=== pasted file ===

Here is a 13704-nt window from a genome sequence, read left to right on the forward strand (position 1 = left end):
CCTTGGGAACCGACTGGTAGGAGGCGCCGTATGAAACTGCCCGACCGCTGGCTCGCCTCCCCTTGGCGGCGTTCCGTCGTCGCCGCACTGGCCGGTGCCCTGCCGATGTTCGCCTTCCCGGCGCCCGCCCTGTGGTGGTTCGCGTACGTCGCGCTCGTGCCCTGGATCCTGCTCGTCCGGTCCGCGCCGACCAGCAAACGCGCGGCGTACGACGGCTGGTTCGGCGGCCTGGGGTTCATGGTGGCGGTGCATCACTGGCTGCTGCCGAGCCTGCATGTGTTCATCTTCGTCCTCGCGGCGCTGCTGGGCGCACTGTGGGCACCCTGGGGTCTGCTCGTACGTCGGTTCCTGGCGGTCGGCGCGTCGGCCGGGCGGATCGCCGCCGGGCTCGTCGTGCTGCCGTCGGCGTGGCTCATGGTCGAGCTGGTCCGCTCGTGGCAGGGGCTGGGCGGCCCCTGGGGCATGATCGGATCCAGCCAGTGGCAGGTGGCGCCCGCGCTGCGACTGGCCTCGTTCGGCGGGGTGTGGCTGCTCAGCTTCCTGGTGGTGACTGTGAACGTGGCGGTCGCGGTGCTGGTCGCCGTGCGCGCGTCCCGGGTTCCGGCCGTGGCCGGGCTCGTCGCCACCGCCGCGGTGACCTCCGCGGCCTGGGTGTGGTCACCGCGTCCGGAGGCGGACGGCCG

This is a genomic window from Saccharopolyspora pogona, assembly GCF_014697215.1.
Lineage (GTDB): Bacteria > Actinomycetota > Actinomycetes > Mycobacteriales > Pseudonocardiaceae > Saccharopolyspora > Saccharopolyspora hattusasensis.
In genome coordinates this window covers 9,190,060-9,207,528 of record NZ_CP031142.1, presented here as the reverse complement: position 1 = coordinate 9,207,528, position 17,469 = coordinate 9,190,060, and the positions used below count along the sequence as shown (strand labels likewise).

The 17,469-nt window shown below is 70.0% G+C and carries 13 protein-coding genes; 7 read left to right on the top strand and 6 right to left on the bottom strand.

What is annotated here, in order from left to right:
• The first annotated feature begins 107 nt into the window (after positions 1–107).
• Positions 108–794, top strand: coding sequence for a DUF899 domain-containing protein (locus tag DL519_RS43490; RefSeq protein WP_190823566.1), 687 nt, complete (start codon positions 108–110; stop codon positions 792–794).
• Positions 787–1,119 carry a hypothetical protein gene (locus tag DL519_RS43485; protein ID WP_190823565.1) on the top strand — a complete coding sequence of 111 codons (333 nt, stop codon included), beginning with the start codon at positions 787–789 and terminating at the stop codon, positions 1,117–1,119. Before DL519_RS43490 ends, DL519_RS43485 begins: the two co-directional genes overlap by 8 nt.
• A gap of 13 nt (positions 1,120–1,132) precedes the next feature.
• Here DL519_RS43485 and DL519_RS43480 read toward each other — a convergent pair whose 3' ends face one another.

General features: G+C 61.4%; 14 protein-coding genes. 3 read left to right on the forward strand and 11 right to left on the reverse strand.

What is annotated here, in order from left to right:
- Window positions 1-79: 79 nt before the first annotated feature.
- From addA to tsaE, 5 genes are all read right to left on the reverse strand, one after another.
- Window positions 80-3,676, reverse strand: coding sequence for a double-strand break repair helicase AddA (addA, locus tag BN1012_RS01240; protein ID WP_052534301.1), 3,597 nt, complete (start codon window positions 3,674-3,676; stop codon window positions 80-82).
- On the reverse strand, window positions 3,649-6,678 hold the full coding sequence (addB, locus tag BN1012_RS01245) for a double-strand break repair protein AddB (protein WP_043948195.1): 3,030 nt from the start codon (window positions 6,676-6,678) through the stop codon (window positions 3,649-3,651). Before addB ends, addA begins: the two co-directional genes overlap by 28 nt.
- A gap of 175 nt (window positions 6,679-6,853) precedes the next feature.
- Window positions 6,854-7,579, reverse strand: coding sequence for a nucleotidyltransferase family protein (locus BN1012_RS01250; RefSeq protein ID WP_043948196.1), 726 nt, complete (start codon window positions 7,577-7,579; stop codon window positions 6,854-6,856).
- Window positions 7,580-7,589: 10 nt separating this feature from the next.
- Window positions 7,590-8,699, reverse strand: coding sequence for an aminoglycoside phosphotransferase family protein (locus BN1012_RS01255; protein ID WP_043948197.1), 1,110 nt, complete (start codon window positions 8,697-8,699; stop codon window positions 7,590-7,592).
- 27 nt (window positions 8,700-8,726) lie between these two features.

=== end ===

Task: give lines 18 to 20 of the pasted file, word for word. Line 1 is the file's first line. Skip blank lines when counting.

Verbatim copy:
- On the reverse strand, window positions 3,649-6,678 hold the full coding sequence (addB, locus tag BN1012_RS01245) for a double-strand break repair protein AddB (protein WP_043948195.1): 3,030 nt from the start codon (window positions 6,676-6,678) through the stop codon (window positions 3,649-3,651). Before addB ends, addA begins: the two co-directional genes overlap by 28 nt.
- A gap of 175 nt (window positions 6,679-6,853) precedes the next feature.
- Window positions 6,854-7,579, reverse strand: coding sequence for a nucleotidyltransferase family protein (locus BN1012_RS01250; RefSeq protein ID WP_043948196.1), 726 nt, complete (start codon window positions 7,577-7,579; stop codon window positions 6,854-6,856).